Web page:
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Ask HN: Is getting a visible tattoo a terrible idea?
9 points by t-row-a-way on Nov 13, 2012 | hide | past | web | favorite | 11 comments
I've done a bit of Googling, but I would like a more IT related response.

Does getting a visible tattoo (hand, lower arm, neck) mean curtains for your career? Does anyone have any anecdotal evidence for or against?

On a related note, is it bad form to get a visible tattoo while you are at a job (hired for 5-6 months now) without mentioning it first?

Like it or not, we live in a world where people judge one another on appearances. And naturally some of those people will be in charge of hiring you and advancing your career.

With that in mind, there are several ways that one can stack the deck against one's self. Morbid obesity, poor personal hygiene, vampire costumes, and, yes, visible tattoos can all serve the purpose of closing a door that might otherwise be open to you.

The questions you need to ask yourself are how important is it that all possible doors remain open, and whether you're in a position in life where the occasional closed door leading to an environment you don't want to inhabit might actually be a good thing.

And of course, the big question. Is there even the smallest possibility that several decades from now your life, values, opinions, career, etc. will have evolved to a place where you find it really really inconvenient to have a marker of the social situation and personal biases you happened to have at age 19 permanently stamped onto the back of your neck.

I certainly wouldn't want that guy in charge of my tattoos today.

People in our industry occupy, how shall we put this, a broad range of the continuum of compliance with middle-class American values. You can find people with tattoos. You can find people who subscribe to religions which are, broadly speaking, against tattoos. You can find both of those people at the same table, talking about code.

As an older guy with several visible tattoos, I'll chime in: "don't".

At some point soon, you'll mature and get older. And you'll realize that faded, unintelligible blob of ink really isn't that important to who you are.

And people will judge you. It hasn't really hurt me a whole lot in life, but I definitely had to jump over that initial hurdle of "I'm not a threat" again and again.

If you're asking the question that means you have doubts, and a tattoo isn't the kind of thing you'd want to have a doubt about. Also keep in mind that tattoos go in and out of style, so what looks cool today may look like Popeye in twenty years.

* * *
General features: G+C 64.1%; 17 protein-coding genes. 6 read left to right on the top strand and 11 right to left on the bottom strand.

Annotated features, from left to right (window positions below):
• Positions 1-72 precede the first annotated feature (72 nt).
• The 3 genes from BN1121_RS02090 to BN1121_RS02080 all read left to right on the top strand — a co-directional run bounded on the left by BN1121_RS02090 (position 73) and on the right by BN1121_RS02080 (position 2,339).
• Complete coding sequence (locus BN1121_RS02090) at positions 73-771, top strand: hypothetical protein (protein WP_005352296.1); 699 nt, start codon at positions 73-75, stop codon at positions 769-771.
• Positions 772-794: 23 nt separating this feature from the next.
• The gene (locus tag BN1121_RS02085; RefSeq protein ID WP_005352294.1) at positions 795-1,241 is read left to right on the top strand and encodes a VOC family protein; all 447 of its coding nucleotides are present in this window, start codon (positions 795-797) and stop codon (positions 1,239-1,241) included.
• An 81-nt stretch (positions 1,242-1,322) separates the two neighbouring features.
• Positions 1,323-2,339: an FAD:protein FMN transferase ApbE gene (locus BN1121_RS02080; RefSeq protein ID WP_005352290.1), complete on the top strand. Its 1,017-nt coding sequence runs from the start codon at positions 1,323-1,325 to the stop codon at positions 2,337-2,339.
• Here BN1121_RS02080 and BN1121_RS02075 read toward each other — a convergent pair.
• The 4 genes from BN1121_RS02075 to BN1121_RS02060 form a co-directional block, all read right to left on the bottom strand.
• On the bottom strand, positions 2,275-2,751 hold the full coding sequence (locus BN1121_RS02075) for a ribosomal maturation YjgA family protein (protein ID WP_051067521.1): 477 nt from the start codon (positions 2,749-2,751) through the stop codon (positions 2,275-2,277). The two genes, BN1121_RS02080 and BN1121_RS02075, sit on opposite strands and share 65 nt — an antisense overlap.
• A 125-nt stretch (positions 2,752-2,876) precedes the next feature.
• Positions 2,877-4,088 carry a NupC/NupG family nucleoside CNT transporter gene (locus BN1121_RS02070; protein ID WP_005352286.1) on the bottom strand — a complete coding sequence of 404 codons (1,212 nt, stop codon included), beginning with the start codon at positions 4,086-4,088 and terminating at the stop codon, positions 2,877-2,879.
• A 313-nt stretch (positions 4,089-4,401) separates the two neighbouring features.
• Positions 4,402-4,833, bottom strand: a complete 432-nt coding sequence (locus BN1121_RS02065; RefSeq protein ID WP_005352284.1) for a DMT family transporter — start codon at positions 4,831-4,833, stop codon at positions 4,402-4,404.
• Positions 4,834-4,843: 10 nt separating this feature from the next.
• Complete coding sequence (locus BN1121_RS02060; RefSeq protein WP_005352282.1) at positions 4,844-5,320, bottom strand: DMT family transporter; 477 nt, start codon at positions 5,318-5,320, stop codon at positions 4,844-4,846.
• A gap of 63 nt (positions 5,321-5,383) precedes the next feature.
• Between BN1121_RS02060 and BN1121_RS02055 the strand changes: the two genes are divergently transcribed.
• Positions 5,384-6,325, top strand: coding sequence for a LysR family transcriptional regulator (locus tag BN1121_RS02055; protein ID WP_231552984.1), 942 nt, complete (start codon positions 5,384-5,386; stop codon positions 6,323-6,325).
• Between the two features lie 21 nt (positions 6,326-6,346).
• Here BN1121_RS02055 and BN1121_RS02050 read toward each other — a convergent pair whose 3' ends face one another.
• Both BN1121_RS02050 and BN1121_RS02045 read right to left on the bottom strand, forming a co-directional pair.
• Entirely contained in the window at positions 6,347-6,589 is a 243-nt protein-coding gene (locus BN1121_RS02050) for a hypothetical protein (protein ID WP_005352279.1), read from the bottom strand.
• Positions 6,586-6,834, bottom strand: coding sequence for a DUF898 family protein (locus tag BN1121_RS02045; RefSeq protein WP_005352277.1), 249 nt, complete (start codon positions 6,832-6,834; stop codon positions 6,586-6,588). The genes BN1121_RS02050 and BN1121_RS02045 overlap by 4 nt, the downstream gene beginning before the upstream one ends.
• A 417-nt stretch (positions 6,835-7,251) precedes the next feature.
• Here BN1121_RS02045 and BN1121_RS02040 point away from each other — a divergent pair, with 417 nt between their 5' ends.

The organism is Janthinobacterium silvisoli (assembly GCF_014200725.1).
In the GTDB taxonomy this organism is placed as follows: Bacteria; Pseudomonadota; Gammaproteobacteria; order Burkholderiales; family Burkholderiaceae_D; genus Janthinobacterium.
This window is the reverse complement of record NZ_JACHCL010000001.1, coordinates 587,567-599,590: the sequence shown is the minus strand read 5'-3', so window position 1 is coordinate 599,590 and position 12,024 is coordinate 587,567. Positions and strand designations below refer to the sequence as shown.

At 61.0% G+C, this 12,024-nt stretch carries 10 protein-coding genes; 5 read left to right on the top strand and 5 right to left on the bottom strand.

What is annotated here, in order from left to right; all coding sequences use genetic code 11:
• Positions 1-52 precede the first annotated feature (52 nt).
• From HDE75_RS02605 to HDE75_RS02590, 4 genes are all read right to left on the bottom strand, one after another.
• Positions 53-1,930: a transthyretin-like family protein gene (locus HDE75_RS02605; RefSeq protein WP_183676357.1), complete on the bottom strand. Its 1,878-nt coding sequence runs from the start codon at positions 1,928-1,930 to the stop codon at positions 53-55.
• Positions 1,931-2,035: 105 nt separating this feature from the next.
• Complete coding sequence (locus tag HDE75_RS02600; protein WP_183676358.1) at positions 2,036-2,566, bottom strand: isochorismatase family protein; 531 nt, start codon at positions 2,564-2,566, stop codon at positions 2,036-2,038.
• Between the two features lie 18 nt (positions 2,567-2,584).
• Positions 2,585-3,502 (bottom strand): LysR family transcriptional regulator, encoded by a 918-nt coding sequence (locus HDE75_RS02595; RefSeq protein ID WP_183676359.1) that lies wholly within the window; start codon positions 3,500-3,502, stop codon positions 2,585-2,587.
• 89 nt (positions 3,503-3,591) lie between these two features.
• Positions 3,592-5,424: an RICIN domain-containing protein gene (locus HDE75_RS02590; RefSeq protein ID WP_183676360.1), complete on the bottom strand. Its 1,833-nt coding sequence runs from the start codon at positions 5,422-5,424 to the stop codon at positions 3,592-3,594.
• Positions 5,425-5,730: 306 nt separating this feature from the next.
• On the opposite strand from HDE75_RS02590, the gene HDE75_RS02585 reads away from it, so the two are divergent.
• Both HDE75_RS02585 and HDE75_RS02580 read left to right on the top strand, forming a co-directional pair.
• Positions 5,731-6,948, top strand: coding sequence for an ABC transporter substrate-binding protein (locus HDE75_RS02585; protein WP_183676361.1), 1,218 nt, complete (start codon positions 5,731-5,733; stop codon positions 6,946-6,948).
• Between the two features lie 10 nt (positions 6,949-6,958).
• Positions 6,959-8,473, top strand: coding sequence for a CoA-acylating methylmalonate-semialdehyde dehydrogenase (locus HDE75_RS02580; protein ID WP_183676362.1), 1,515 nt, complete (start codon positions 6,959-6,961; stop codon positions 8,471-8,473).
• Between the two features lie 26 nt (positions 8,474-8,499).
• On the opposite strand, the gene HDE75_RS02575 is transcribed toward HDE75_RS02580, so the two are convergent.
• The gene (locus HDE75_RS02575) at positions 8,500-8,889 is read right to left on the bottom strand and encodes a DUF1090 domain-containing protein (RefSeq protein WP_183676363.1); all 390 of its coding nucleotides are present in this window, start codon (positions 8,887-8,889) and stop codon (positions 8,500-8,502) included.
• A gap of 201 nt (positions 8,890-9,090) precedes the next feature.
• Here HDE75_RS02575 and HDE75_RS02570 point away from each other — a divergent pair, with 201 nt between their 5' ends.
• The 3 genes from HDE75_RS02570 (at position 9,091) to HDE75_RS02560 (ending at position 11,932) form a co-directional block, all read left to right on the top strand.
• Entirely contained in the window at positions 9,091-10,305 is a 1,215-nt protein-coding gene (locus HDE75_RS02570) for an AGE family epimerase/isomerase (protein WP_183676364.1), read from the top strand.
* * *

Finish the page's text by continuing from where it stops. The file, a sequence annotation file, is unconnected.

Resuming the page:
As a (mid 30s) guy with a lot of tattoos (sleeves, etc), it hasn't caused any issues for me. I have worked for the last 4 years in a relatively high end corporate IT environment, meeting with stakeholders, executives, etc and never had an issue. If anything, they've been more curious than offended/judgemental.

I make sure at all times i'm well groomed, dressed appropriately, etc though, so as not to try fall into any stereotypes about tattooed people in general (at least while at work!).

I think it depends entirely on your workplace, the kind of area your workplace is in (major city for me), your attitude, and how good you are at your job.

I've seen a nice proportion of people in tech startups, etc with sleeves or similar compared to other professions (Typically less people than a representative portion of lead singers, but more than a similar sample of teachers). It doesn't seem to hold them back, and I plan to get (more of) my own in the future.

The view I take is if someone has such hostility towards my tattoos that we can't work together, we probably shouldn't be working together anyway. (Tattoos to me are representative of my life story and are given a lot of thought/designing)

It's certainly not "curtains" for a career. It might lead to changing jobs. Then again, it might lead to getting promoted.

A few years ago, I showed up for an interview in a suit, tie, and wingtips. A coworker hired about the same time, showed up for his in tee-shirt, baggies, and Teva's.

He was a better fit for the corporate culture and stayed for seven years. I left after about a year.

On the other hand, in the US, either get it, or don't. Making a big deal and asking permission is a sign of weakness.

Trying my best not to sound like a hipster, but tattoos are so mainstream today it is almost more impressive to me when someone doesn't have one at this point in time. Around here tattoo parlors pop up like Starbucks used to. They literally build across the street from each other. shrug

It's a good filter for your career: you won't work with shitty people that doesn't respect each other.

I have a huge tattoo on my arm.

I am happy and I consider myself successful.

It depends on what you mean when you say "curtains for your career" I would imagine.

Hands, neck and face are still taboo, so I wouldn't recommend getting them unless you're already 100% 'proven' guy(the jobs hunt you, not the inverse)

I think all the rest, including lower arm are OK in IT generally as long as you care about your posture and presentation(don't forget to be good at what you do, of course)

I got my first visibly-visible one(on my pulse) 5-6 months in and nobody cared, I didn't ask for permission or mentioned it... I think it would be like going to the boss and asking if I should get my hair cut or not

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